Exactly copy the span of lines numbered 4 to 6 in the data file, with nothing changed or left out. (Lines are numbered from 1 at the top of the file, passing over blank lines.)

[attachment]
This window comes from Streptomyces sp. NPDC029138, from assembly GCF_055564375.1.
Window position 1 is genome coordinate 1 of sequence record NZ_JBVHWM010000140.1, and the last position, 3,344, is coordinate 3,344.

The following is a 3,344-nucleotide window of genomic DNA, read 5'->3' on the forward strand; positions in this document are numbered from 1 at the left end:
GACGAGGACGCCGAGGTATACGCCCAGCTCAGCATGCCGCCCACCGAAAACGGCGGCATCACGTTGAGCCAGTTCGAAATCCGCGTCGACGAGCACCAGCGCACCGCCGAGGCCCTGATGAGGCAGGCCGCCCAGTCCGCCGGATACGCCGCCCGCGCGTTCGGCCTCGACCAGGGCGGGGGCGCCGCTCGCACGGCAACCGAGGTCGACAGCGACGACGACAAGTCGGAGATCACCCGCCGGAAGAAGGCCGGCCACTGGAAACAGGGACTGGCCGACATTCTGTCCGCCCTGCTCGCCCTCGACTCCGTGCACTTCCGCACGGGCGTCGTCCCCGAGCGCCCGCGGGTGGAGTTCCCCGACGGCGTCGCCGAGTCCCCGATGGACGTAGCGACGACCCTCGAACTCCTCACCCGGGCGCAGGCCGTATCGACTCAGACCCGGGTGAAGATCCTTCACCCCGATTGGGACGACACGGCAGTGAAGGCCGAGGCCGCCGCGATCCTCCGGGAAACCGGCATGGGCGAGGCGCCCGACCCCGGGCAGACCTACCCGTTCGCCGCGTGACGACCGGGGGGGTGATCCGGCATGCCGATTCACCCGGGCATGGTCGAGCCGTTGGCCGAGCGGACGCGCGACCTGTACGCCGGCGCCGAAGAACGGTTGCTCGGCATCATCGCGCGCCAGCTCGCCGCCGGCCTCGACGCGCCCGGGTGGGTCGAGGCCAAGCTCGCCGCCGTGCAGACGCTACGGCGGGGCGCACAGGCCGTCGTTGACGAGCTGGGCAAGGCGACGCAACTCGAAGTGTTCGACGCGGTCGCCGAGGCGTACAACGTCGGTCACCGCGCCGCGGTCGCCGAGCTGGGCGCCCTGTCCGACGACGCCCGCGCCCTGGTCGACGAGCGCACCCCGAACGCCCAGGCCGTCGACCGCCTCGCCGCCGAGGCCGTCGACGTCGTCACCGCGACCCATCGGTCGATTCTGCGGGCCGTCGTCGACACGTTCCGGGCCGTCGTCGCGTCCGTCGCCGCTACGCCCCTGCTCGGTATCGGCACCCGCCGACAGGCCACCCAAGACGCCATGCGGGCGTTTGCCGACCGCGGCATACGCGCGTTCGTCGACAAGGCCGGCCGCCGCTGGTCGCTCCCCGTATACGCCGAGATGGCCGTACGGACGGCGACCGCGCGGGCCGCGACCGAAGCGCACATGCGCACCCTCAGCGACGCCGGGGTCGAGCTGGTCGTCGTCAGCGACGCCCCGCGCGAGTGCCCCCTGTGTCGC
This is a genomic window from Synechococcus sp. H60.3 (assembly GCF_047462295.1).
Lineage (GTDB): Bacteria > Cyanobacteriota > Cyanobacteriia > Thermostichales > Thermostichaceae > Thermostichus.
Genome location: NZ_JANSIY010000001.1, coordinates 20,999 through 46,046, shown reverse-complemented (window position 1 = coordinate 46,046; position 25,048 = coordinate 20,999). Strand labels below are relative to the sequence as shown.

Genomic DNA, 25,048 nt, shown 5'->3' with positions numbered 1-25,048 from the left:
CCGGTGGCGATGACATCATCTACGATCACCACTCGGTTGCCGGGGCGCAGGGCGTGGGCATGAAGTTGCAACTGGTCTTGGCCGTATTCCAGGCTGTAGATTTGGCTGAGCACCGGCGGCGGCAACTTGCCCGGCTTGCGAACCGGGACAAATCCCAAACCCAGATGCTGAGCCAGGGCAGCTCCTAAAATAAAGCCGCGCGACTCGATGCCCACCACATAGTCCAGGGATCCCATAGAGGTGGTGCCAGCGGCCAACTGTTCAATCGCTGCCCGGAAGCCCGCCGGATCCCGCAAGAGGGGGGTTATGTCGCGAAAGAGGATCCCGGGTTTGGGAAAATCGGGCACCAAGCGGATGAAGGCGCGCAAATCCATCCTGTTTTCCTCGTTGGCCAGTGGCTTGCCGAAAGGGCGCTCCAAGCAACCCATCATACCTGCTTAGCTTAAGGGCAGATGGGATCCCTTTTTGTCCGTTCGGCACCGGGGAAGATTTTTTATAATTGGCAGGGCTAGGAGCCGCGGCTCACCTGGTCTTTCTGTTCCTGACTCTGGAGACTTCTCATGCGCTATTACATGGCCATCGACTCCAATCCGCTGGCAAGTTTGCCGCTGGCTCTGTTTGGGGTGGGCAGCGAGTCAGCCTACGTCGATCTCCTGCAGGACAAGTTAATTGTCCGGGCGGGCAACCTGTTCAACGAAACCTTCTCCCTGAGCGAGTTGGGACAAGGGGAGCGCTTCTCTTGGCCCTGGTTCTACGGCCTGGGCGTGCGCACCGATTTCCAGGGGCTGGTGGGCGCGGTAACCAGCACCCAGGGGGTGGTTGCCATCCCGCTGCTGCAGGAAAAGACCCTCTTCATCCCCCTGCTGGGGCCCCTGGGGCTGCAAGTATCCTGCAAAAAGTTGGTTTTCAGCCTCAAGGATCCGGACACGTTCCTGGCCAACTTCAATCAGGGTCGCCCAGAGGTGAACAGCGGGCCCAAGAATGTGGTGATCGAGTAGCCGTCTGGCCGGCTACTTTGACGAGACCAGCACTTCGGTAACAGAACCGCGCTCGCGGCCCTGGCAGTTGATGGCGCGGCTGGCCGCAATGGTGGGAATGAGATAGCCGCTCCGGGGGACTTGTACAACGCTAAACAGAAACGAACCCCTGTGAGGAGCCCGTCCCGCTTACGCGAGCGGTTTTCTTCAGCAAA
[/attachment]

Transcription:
GACGAGGACGCCGAGGTATACGCCCAGCTCAGCATGCCGCCCACCGAAAACGGCGGCATCACGTTGAGCCAGTTCGAAATCCGCGTCGACGAGCACCAGCGCACCGCCGAGGCCCTGATGAGGCAGGCCGCCCAGTCCGCCGGATACGCCGCCCGCGCGTTCGGCCTCGACCAGGGCGGGGGCGCCGCTCGCACGGCAACCGAGGTCGACAGCGACGACGACAAGTCGGAGATCACCCGCCGGAAGAAGGCCGGCCACTGGAAACAGGGACTGGCCGACATTCTGTCCGCCCTGCTCGCCCTCGACTCCGTGCACTTCCGCACGGGCGTCGTCCCCGAGCGCCCGCGGGTGGAGTTCCCCGACGGCGTCGCCGAGTCCCCGATGGACGTAGCGACGACCCTCGAACTCCTCACCCGGGCGCAGGCCGTATCGACTCAGACCCGGGTGAAGATCCTTCACCCCGATTGGGACGACACGGCAGTGAAGGCCGAGGCCGCCGCGATCCTCCGGGAAACCGGCATGGGCGAGGCGCCCGACCCCGGGCAGACCTACCCGTTCGCCGCGTGACGACCGGGGGGGTGATCCGGCATGCCGATTCACCCGGGCATGGTCGAGCCGTTGGCCGAGCGGACGCGCGACCTGTACGCCGGCGCCGAAGAACGGTTGCTCGGCATCATCGCGCGCCAGCTCGCCGCCGGCCTCGACGCGCCCGGGTGGGTCGAGGCCAAGCTCGCCGCCGTGCAGACGCTACGGCGGGGCGCACAGGCCGTCGTTGACGAGCTGGGCAAGGCGACGCAACTCGAAGTGTTCGACGCGGTCGCCGAGGCGTACAACGTCGGTCACCGCGCCGCGGTCGCCGAGCTGGGCGCCCTGTCCGACGACGCCCGCGCCCTGGTCGACGAGCGCACCCCGAACGCCCAGGCCGTCGACCGCCTCGCCGCCGAGGCCGTCGACGTCGTCACCGCGACCCATCGGTCGATTCTGCGGGCCGTCGTCGACACGTTCCGGGCCGTCGTCGCGTCCGTCGCCGCTACGCCCCTGCTCGGTATCGGCACCCGCCGACAGGCCACCCAAGACGCCATGCGGGCGTTTGCCGACCGCGGCATACGCGCGTTCGTCGACAAGGCCGGCCGCCGCTGGTCGCTCCCCGTATACGCCGAGATGGCCGTACGGACGGCGACCGCGCGGGCCGCGACCGAAGCGCACATGCGCACCCTCAGCGACGCCGGGGTCGAGCTGGTCGTCGTCAGCGACGCCCCGCGCGAGTGCCCCCTGTGTCGC
This is a genomic window from Synechococcus sp. H60.3 (assembly GCF_047462295.1).
Lineage (GTDB): Bacteria > Cyanobacteriota > Cyanobacteriia > Thermostichales > Thermostichaceae > Thermostichus.